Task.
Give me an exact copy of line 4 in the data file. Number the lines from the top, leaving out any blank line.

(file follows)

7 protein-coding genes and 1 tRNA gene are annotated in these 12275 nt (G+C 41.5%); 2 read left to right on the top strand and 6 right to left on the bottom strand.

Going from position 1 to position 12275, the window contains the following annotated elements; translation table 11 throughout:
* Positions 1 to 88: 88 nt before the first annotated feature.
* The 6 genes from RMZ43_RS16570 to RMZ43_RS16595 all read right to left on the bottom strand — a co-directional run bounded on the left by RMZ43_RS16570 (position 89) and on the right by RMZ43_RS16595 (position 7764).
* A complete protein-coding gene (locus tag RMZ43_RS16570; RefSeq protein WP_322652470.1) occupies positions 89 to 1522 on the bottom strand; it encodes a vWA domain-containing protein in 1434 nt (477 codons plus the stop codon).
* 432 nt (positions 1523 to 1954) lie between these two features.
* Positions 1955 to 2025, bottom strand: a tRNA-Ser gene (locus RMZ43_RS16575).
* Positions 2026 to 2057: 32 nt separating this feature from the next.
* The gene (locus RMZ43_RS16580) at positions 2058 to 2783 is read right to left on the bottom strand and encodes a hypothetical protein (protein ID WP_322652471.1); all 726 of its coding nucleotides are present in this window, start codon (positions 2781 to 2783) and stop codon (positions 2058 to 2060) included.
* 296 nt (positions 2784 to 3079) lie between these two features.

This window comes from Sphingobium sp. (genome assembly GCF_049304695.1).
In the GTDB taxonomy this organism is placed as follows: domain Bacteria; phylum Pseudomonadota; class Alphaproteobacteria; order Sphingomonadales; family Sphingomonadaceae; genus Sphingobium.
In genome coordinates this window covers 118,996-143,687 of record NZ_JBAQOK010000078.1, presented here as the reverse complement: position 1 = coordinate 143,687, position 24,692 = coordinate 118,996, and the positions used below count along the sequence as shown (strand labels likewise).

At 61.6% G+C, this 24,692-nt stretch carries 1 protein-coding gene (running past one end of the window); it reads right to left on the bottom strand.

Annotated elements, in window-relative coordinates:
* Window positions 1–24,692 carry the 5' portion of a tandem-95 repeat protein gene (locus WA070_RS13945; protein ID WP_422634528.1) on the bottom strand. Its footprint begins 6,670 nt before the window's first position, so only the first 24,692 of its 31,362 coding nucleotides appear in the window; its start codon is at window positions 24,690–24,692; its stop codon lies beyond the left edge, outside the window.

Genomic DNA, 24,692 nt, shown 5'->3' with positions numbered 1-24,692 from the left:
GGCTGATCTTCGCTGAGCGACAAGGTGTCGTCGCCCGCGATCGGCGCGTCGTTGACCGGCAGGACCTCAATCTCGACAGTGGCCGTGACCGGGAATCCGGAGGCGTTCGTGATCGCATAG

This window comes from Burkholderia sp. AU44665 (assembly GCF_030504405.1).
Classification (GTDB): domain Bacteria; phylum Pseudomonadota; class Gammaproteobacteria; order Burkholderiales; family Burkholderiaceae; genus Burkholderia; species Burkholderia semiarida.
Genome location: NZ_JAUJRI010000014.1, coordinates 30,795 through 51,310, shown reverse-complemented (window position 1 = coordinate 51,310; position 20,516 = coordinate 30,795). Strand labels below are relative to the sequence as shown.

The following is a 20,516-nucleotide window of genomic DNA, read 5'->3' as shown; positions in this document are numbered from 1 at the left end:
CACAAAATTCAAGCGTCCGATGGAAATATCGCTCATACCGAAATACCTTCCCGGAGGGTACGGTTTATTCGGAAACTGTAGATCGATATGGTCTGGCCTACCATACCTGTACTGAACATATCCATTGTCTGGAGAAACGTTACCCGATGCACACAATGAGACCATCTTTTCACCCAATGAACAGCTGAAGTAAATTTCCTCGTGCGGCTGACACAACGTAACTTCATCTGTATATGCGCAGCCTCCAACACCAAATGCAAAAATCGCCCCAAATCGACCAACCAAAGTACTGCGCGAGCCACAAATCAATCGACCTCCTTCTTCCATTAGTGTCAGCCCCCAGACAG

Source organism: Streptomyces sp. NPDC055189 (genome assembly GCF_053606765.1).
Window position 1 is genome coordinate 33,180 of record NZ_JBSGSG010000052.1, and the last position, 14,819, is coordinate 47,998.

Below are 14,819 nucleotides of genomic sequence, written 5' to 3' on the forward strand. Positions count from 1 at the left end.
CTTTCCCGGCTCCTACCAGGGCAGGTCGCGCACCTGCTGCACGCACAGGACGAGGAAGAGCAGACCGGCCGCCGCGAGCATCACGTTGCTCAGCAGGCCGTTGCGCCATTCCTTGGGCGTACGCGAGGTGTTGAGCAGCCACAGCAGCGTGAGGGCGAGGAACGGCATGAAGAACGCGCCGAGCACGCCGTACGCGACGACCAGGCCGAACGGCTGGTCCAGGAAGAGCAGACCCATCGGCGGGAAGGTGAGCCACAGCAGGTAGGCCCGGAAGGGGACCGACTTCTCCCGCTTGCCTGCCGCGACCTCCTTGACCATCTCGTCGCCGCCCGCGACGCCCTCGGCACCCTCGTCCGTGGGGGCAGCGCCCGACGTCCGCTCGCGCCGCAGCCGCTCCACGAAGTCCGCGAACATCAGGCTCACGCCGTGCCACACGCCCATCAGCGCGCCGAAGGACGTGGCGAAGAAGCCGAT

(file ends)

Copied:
* The 6 genes from RMZ43_RS16570 to RMZ43_RS16595 all read right to left on the bottom strand — a co-directional run bounded on the left by RMZ43_RS16570 (position 89) and on the right by RMZ43_RS16595 (position 7764).